I hope you see the connections I’m drawing…more info sources on the internet means more choices on who/what to trust…

Misinformation in the pandemic

I can’t be the only one who’s tasted every flavor of Coronavirus opinion or theory. I’m talking everything from “They did this to tank Trump’s economy in his re-election year” to “Far more people actually have the disease than what has been reported” to “Hospitals are claiming more people died of COVID-19 to get extra funding” to “Lifting the stay-at-home orders now will trigger a much-worse second wave.”

I live in NC (in the US), and the question of how to re-open in stages looms over us. We only have a few hundred deaths in the whole state. Part of me thinks Yes, we should re-open; the risk in our state is low. But then, the other half of me wonders, Do we only have a few hundred deaths because of social distancing, and if so, would ending it be detrimental? Many have vilified the stupidity/short-sightedness of those protesting at our capital to re-open the state. I understand the critics’ concerns for public safety; God forbid if someone I know caught this and died! I also saw a meme this week that read, “I lost my home and my business, but at least I didn’t get a virus with a less than 1% mortality rate!” I understand the concerns of those pushing to re-open; will we wind up damaging people’s lives with these rules more than the virus would in its natural course? The fact that so many loud and self-assured voices are screaming their viewpoints on the internet doesn’t help with discerning reality and rationality from panic and outright lies.


Wrapping up my ramblings, I love and hate the internet. It gives every voice a platform, which can be great and also terrible. That’s the price of freedom, baby! Take EVERYTHING with a grain of salt. 😉

Thanks for reading! What’s your two cents on wading through search results, internet misinformation, “clear truth,” or Coronavirus theories? Let me know in the comments.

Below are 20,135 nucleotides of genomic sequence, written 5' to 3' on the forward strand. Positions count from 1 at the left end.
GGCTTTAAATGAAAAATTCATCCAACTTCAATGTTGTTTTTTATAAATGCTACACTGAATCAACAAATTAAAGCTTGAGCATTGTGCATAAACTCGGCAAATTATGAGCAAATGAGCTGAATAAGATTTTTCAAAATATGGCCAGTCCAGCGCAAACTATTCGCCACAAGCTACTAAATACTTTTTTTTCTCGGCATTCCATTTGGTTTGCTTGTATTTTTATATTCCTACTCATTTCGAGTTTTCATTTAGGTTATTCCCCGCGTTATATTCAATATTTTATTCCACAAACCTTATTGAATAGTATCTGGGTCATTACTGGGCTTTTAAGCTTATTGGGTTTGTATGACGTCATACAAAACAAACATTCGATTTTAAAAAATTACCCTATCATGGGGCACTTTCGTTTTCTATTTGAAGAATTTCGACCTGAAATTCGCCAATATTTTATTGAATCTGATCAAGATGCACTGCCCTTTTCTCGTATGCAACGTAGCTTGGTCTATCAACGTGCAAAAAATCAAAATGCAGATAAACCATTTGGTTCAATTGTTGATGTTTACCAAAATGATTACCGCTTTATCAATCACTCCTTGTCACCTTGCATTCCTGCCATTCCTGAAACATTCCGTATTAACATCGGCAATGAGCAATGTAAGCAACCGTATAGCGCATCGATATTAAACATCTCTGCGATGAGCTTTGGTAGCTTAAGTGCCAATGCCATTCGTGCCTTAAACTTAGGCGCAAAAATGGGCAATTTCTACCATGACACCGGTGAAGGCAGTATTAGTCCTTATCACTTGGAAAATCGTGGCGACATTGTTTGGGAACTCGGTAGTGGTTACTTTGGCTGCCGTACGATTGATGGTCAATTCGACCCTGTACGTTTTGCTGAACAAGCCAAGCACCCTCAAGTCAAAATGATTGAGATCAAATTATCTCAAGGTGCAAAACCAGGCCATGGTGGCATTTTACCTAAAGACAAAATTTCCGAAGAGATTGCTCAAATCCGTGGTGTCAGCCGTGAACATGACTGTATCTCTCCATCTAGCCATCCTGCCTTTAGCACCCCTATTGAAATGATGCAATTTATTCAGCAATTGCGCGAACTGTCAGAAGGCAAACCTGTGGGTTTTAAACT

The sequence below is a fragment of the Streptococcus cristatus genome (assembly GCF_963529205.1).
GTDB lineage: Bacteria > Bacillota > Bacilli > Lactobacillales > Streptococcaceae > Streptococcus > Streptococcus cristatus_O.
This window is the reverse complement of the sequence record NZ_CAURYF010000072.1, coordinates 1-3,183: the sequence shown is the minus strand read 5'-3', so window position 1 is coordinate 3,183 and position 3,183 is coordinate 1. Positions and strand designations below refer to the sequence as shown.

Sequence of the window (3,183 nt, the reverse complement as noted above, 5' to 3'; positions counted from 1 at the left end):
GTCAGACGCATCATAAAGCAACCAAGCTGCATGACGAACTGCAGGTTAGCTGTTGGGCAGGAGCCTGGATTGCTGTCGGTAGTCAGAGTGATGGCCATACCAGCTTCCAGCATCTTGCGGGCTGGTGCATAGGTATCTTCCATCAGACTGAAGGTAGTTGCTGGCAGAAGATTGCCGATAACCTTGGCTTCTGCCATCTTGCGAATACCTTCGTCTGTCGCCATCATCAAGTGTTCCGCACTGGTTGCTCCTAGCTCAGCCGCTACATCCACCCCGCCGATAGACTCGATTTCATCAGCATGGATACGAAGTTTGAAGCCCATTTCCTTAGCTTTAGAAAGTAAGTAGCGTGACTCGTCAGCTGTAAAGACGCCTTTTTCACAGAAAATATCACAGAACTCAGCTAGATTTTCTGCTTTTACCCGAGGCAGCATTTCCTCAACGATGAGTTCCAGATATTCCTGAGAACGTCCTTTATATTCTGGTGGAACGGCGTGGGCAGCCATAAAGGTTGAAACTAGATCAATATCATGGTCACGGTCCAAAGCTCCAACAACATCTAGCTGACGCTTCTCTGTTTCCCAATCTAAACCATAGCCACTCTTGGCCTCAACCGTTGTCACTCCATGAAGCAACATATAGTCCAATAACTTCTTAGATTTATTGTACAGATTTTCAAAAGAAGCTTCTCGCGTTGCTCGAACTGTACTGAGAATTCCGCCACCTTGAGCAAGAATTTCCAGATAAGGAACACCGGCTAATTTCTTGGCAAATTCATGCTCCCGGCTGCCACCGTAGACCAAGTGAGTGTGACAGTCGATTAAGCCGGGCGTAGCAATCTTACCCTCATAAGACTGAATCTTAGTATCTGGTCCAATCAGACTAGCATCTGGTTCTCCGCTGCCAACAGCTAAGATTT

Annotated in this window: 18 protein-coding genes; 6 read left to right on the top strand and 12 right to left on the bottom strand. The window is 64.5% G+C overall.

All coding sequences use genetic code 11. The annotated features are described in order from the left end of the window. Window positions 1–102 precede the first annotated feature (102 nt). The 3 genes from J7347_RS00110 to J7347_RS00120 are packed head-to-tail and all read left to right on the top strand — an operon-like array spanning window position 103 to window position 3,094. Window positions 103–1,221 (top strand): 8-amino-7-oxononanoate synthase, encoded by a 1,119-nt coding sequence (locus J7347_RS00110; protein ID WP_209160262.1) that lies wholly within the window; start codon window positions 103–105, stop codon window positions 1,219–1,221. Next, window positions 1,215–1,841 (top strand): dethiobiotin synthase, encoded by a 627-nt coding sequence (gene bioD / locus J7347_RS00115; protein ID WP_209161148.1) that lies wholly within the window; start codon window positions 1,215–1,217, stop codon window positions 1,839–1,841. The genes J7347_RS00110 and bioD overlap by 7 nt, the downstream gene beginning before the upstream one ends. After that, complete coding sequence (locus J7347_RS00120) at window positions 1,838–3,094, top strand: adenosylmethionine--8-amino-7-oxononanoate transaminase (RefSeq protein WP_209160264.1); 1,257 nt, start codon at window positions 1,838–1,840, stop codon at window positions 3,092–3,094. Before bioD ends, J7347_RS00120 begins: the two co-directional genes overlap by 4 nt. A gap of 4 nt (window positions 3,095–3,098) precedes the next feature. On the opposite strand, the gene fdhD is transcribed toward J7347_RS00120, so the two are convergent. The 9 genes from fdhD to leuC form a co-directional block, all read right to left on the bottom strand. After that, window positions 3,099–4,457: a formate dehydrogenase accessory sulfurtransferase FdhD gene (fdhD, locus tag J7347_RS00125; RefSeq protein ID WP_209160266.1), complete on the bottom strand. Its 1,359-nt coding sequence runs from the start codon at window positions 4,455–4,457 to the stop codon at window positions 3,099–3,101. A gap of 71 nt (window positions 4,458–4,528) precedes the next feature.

Random updates on my searches (in other words, advice welcome):

1. I have purchased a few volumizing products that give body to my flat-as-a-pancake hair. Sweet!

2. If you also have an itchy scalp, TRY ARGAN OIL! Started rubbing it on my head after I get out of the shower (if I wash my hair). It’s definitely helping. I was wary of trying it since my hair gets greasy quickly, but it didn’t make my hair greasy somehow??

3. The best homemade creamer my mom and me have concocted so far is almond milk + a few spoonfuls of sugar. Though I’m probably consuming less sugar than I was with the store-bought creamer, I wish I could use little to no sugar in my coffee. But, apparently, things don’t taste as good without sugar…lol!

4. For the potpourri, I plan to mix up the plant leaves, some essential oils, and orris root powder then let it sit for a few weeks. Wish me luck. I hope this is less of a disaster than the sweetened-condensed milk creamer.

26 comments

  1. I think the Golden Age of the internet was probably in the mid to late 90s. Today, the web is this all-conquering beast, of which we are all servants to. Myself very much included.

    There was an innocence about the Internet back then – yes there were still nasty websites, trolls, and everything else. But overall people used it in much more moderation – it was still in its honeymoon period.